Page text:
(b) orders that there be laid on the table, by 22 March 2012, the study by George Wilkenfeld and Associates Pty Ltd titled Updated scope 3 emissions factors for natural gas consumed in Australia, based on NGERS data, redacting where necessary any aspects of the study that are commercially sensitive.

Yes No Not passed by a modest majority

10th Nov 2011 – Senate Motions - Great Barrier Reef - Suspend applications and approvals until after UNESCO assessment

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The majority voted against a motion introduced by Greens Senator Larissa Waters.

This means that the motion was not successful.

The motion was:

That the Senate-

(a)   notes:

(i)   that the Government and the Opposition did not support the Australian Greens' motion on 9 November 2011 that 'all applications and approvals made under the Environment Protection and Biodiversity Conservation Act 1999 [the Act] which would have a significant impact on the Great Barrier Reef World Heritage Area to be suspended until the conclusion of the United Nations Education, Scientific and Cultural Organization [UNESCO] requested strategic assessment, to allow consideration of all cumulative impacts of coal and coal seam gas ports and other developments on this internationally significant biodiversity icon',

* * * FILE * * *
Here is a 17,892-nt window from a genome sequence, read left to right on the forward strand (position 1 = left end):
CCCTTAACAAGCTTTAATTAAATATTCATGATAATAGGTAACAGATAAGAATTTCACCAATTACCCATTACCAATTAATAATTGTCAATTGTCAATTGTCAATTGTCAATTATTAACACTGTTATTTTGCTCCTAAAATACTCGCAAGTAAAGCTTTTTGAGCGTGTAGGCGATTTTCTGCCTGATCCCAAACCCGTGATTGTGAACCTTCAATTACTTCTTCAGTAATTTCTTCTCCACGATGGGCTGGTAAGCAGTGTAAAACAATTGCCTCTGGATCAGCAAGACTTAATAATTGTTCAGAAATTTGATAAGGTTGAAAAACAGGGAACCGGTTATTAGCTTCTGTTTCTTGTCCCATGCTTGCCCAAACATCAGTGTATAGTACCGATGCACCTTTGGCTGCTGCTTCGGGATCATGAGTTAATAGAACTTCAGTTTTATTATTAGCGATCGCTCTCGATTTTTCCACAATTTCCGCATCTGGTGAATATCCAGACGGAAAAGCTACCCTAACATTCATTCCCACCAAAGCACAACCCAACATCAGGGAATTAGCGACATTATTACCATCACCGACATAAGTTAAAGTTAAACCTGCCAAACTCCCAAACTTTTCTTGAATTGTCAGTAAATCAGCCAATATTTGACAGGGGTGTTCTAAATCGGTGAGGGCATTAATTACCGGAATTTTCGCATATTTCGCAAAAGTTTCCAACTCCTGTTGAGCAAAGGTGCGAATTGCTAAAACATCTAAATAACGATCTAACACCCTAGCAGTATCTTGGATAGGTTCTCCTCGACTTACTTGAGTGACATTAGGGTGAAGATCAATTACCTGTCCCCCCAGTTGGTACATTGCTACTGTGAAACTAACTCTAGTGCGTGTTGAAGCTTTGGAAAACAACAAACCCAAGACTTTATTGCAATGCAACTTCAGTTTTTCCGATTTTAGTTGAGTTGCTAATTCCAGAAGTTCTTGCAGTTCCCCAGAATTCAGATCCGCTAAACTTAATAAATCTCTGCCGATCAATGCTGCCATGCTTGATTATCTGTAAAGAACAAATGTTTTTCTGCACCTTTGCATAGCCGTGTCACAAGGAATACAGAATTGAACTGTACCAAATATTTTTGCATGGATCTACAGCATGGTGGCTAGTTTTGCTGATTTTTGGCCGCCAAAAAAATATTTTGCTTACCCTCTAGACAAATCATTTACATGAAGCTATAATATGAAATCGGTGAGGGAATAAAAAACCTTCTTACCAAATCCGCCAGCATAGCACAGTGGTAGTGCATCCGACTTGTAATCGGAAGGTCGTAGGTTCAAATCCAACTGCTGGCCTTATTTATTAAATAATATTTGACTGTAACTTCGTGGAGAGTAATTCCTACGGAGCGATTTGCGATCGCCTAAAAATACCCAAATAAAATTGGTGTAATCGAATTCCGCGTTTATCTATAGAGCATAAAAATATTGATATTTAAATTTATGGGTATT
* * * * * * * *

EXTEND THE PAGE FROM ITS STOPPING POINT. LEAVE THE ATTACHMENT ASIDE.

(ii)   the comments by the Minister for Sustainability, Environment, Water, Population and Communities ( Mr Burke) on Four Corners on Monday, 7 November 2011, that he would 'prefer a situation where as much as possible is able to be dealt with once we've concluded the strategic assessment, but people have legal rights under law to commence the process and those processes continue in the interim', and

(iii)   the Act already provides a suspension process for applications and approvals in particular circumstances and a revocation process for approvals in particular circumstances, both without compensation rights flowing to the proponent; and

(b)   calls on the Government to: